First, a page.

2. Other structures used to store “business” property. However, we do cover a structure that contains “business” property solely owned by an “insured” or a tenant of the dwelling, provided that “business” property does not include gaseous or liquid fuel, other than fuel in a permanently installed fuel tank of a vehicle or craft parked or stored in the structure.

If he was only storing his watchmaking business contents in the detached garage, then the other structures exclusion wouldn’t apply. However, it is critical to note that the policy contains a $3,000 special limit of liability on property used primarily for “business” purposes on the residence premises, so the form severely restricts coverage for business contents. (Side note: This is a $500 increase in coverage from the 03 11 edition of the form.)

Then, we have the following straightforward “business” exclusion on page 22 in the Section II – Exclusions portion of the form:

  1. Business
  2. “Bodily injury” or “property damage” arising out of or in connection with a “business” conducted from an “insured location” or engaged in by an “insured”, whether or not the “business” is owned or operated by an “insured” or employs an “insured”.

This Exclusion E.2. applies but is not limited to an act or omission, regardless of its nature or circumstance, involving a service or duty rendered, promised, owed or implied to be provided because of the nature of the “business”.

There is also a professional services exclusion that could apply in our example.

While there is minimal coverage for business-related property and an other structures carve-back for the storage of business property, it is quite evident that my client’s question was not ignorant at all. The homeowners policy is not designed to address his business exposures, so we need to look to our commercial lines department to properly cover him.

What about cannabis?

We mentioned earlier that “cannabis” wasn’t a term found in the 03 11 edition of the HO 00 05 policy form (or any 05 11 edition date of the ISO homeowners forms for that matter), so let’s circle back to that since this is an evolving landscape that varies from state to state.

“Cannabis” is defined within the policy as:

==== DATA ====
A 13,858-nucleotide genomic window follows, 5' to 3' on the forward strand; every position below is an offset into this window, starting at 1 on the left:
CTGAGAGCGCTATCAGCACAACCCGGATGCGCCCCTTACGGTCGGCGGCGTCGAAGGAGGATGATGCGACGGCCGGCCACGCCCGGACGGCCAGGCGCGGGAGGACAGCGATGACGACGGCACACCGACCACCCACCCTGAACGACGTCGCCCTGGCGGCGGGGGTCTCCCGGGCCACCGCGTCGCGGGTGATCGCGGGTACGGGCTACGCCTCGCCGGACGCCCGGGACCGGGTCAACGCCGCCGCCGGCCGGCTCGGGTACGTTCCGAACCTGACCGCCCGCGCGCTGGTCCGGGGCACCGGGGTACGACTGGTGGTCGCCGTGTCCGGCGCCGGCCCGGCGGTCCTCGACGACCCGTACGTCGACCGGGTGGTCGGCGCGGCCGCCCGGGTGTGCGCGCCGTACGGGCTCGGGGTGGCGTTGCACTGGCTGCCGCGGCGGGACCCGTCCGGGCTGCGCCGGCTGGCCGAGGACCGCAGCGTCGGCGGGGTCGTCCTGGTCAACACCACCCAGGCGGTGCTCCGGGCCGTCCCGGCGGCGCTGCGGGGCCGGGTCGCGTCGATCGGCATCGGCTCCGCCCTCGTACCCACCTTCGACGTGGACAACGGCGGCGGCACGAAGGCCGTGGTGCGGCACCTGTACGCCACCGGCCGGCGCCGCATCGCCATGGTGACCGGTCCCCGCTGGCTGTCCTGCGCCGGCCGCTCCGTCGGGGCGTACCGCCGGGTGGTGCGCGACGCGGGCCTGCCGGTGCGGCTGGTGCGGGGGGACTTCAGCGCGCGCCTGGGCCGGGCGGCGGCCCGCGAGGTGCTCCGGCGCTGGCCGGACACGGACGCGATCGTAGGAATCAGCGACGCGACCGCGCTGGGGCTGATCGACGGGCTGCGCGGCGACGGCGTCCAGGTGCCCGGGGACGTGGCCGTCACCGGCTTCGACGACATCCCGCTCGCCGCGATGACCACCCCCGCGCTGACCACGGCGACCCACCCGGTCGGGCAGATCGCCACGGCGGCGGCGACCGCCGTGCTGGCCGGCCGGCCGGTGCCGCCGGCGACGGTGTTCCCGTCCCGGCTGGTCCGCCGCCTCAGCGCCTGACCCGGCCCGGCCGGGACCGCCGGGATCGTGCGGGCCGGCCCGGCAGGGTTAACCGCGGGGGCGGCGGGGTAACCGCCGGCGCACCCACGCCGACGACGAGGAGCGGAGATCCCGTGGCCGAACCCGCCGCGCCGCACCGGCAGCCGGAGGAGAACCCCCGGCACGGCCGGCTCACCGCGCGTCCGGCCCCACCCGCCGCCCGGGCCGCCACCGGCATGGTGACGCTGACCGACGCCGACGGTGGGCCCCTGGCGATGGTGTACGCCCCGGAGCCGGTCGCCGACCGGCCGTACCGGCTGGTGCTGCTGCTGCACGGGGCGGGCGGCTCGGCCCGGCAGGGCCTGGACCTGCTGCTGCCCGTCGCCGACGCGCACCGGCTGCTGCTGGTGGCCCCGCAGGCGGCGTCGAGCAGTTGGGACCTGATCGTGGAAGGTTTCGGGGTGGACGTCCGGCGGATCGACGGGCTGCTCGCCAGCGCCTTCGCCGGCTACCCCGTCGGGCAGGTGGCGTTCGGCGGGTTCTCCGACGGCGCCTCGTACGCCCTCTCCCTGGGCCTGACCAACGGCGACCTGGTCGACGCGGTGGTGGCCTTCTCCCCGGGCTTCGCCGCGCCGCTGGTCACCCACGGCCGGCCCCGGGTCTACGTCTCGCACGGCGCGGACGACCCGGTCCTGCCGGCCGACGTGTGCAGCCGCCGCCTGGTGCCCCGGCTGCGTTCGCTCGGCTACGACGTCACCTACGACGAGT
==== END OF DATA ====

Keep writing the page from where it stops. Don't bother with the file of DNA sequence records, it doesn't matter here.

1. Any good or product that consists of or contains any amount of Tetrahydrocannabinol (THC) or any other cannabinoid, regardless of whether any such THC or cannabinoid is natural or synthetic.
  2. Paragraph 4.a. above includes, but is not limited to, any of the following containing such THC or cannabinoid:

(1) Any plant of the genus Cannabis L., or any part thereof, such as seeds, stems, flowers, stalks and roots; or

(2) Any compound, by-product, extract, derivative, mixture or combination, such as:

(a) Resin, oil or wax;

(b) Hash or hemp; or

(c) Infused liquid or edible cannabis;

whether or not derived from any plant or part of any plant set forth in Paragraph 4.b.(1) above.

  1. Paragraph 4.a. above includes, but is not limited to, marijuana.

No matter whether we are looking at this through a home-based business lens or a recreational lens, let’s keep it short and sweet. The “business” liability exclusion still applies, and the Property Not Covered section contains the following exclusion:

(2) “Cannabis” regardless of whether such “cannabis” is considered a Controlled Substance.

There is also an exclusion within the Trees, Shrubs And Other Plants section that states the policy will not cover cannabis, “whether or not grown for ‘business’ purposes.”

In other words, the policy isn’t going to provide proper coverage for a home-based cannabis business, either.

While exposures have most certainly changed in the last seven years, including the ability for many of us to work from home (or anywhere we want) like never before, the fact remains that homeowners policy forms are not designed to address exposures that come with home-based businesses.

The good news is that more carriers than ever are writing small business coverage, often via online policy quoting and issuance systems that are similar to what is seen in personal lines. These policies usually contain robust coverage and are chock-full of coverage enhancement options, so check with your carriers to learn more about what they have to offer.


The author

Marc McNulty, CIC, CRM, is a principal at The Uhl Agency in Dayton, Ohio, and has been with the agency since 2001. He divides his time among sales, marketing, technology and operational duties. You can reach Marc at

About Author

Sam Berman

Sam Berman